Landlord MUST know, and record any alterations / modifications / replacements, for future reference, and when current leaseholders are long dead.


            Comment


              #7
              In most leases, there is a clause stating that floors must be carpeted. Special permission has to be obtained for wooden flooring and it must meet soundproofing standards and should be inspected by a surveyor after installation. I know as I have been through this. Your neighbour is clearly in breach.

              Comment


                #8
                Originally posted by ram View Post
                Although you quote "no internal non-structural alterations without the Landlord's written consent." has been contested in this thread,
                remember that when a flat is first sold as a flat, the flat was supplied with a multitude of internal items, commonaly called Landlords fixtures and fittings.
                These fixtures and fittings will be items such as bath, toilet, light fittings, kitchen sink, cupboards, boiler, radiators etc. ( concrete floor )
                Everything in that flat was initially supplied by the freeholder,
                LOL, so you'd be suing a leaseholder for changing one of your light bulbs?

                Comment


                  #9
                  Originally posted by rebel999 View Post
                  In most leases, there is a clause stating that floors must be carpeted. . Your neighbour is clearly in breach.
                  ""The lease makes no reference to floor coverings,""

                  Comment


                    #10
                    Originally posted by Section20z View Post
                    LOL, so you'd be suing a leaseholder for changing one of your light bulbs?
                    if it was you, Yes.
                    Anyone else, no.

                    It is common knowledge, that in rental and leasehold, light bulbs are regarded as consumables, due to the fact that ordinary incandesant lights don't last as longas CFLs and LEDs. The typical incandescent bulb lasts about 1,000 hours, ( 9 to 12 months ) while a 15-watt CFL bulb lasts 10,000 hours and a 12-watt LED bulb lasts 25,000 hours.

                    AST's AND courts state that light bulbs are short life consumables, ( and because they ARE ) therefore residents in those types ( Leasehold and Rents ) are Required to replace them at their cost.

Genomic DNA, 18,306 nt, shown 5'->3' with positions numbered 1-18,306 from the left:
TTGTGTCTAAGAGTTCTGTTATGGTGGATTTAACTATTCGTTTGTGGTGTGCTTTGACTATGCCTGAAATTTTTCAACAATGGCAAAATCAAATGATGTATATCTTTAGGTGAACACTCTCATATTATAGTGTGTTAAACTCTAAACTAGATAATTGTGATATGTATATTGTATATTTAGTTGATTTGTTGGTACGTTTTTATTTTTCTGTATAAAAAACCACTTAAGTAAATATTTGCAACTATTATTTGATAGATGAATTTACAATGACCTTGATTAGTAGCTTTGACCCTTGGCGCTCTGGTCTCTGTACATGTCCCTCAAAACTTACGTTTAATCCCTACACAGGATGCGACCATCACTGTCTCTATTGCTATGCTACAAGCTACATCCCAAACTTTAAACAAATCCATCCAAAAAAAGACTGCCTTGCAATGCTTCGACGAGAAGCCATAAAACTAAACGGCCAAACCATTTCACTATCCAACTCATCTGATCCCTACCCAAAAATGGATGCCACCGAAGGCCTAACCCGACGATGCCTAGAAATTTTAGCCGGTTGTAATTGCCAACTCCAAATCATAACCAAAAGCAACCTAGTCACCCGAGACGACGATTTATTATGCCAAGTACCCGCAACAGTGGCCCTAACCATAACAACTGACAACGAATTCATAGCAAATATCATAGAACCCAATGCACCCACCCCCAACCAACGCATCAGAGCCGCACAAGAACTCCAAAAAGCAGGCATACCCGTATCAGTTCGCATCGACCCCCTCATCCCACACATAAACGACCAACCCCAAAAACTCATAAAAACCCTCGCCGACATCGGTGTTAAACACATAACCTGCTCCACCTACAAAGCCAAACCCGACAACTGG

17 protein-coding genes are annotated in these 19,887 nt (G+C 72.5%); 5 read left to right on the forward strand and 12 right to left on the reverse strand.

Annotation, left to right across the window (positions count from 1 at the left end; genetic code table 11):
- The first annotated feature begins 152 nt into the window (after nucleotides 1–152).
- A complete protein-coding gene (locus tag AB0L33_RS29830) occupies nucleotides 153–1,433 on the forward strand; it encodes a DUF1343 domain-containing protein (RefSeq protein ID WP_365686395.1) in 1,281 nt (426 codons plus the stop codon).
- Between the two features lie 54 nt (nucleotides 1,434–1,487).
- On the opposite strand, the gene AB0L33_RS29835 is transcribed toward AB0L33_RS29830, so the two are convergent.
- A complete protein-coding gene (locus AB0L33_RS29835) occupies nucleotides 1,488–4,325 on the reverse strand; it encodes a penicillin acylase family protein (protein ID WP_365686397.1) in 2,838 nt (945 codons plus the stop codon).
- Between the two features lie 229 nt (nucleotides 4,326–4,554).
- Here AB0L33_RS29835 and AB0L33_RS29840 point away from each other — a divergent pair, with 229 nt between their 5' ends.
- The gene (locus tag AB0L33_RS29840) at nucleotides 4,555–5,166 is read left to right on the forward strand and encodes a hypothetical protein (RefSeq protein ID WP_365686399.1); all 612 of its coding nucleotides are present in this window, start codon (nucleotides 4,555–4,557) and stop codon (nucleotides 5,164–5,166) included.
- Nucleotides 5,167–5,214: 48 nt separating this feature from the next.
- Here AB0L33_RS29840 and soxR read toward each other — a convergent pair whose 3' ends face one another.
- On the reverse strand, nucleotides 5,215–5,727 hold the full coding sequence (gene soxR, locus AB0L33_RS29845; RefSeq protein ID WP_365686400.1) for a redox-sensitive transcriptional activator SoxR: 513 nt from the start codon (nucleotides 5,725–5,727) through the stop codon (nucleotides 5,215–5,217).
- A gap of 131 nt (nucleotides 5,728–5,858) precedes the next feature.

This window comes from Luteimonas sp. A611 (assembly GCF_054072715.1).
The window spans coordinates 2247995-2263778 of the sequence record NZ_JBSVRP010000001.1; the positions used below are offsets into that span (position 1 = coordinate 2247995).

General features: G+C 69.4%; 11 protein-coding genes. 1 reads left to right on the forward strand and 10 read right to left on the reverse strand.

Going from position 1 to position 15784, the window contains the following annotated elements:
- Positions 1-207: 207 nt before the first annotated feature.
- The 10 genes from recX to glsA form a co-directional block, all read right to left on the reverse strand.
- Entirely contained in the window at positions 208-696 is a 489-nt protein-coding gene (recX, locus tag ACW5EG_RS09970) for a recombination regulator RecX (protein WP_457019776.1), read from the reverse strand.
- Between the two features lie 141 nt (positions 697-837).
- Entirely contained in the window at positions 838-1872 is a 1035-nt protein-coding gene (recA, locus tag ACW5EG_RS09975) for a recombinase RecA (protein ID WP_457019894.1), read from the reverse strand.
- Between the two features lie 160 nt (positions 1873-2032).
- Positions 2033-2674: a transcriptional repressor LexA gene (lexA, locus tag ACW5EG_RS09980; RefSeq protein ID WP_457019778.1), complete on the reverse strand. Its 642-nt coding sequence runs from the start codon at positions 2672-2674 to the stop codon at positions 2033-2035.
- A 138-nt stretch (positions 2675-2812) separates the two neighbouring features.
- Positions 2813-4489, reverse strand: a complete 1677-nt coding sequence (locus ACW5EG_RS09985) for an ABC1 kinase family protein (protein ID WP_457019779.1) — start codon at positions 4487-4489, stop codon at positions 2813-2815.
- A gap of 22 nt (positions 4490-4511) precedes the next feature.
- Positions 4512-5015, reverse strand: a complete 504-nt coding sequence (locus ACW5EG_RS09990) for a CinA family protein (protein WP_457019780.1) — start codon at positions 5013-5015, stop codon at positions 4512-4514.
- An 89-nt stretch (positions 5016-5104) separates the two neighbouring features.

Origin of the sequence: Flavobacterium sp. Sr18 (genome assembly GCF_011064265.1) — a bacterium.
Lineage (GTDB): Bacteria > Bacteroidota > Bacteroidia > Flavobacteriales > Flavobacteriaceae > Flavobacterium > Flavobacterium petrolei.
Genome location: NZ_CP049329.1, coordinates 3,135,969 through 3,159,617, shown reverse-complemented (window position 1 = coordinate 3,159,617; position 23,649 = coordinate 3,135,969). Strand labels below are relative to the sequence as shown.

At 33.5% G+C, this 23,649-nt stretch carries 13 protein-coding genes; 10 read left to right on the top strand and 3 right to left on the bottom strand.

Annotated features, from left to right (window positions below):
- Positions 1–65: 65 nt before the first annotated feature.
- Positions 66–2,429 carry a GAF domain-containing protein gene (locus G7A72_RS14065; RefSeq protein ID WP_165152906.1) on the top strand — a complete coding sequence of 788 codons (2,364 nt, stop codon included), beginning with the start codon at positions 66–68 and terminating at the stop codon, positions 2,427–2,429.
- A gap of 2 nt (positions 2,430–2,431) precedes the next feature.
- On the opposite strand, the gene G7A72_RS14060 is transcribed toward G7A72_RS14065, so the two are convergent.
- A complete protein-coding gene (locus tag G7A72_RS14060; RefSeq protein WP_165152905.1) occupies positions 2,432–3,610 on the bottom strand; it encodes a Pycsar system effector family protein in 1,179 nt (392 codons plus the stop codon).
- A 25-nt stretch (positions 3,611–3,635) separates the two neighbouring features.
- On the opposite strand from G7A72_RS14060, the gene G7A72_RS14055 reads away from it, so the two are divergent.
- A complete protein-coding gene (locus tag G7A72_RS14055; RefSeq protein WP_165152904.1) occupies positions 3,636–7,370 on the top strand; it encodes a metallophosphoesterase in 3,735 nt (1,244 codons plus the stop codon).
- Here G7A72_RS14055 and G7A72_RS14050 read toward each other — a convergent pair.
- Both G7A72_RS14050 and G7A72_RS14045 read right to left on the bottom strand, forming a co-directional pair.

incandesant . . . . . . . . . . . CFL

                    In-Bulb.jpgcflBulb.jpg

                    Comment


                      #11
                      Originally posted by Section20z View Post
                      ""The lease makes no reference to floor coverings,""
                      Note "In most leases, there is a clause stating that floors must be carpeted"
                      But the breach is clearly "no internal non-structural alterations" so carpets don't matter if carpets are not mentioned.


                      Comment


                        #12
                        freeholder-liable-actions-nuisance-leaseholder-tenant

                        SEE https://www.bradysolicitors.com/brad...holder-tenant/

                        Comment

                        Latest Activity

                        Collapse

                        • Legal Action Against Landlord - Local Council
                          by Isaac1400
                          Hi,

                          Hoping someone can advise. I am leaseholder and the landlord is a local council. my property is a flat and there are about 55 flats spread out over 3 floors.

                          Now the problem is that over the years the council has failed to maintain the exterior and communal areas - including...
                          02-12-2021, 07:13 AM
                        • Reply to Legal Action Against Landlord - Local Council
                          by Section20z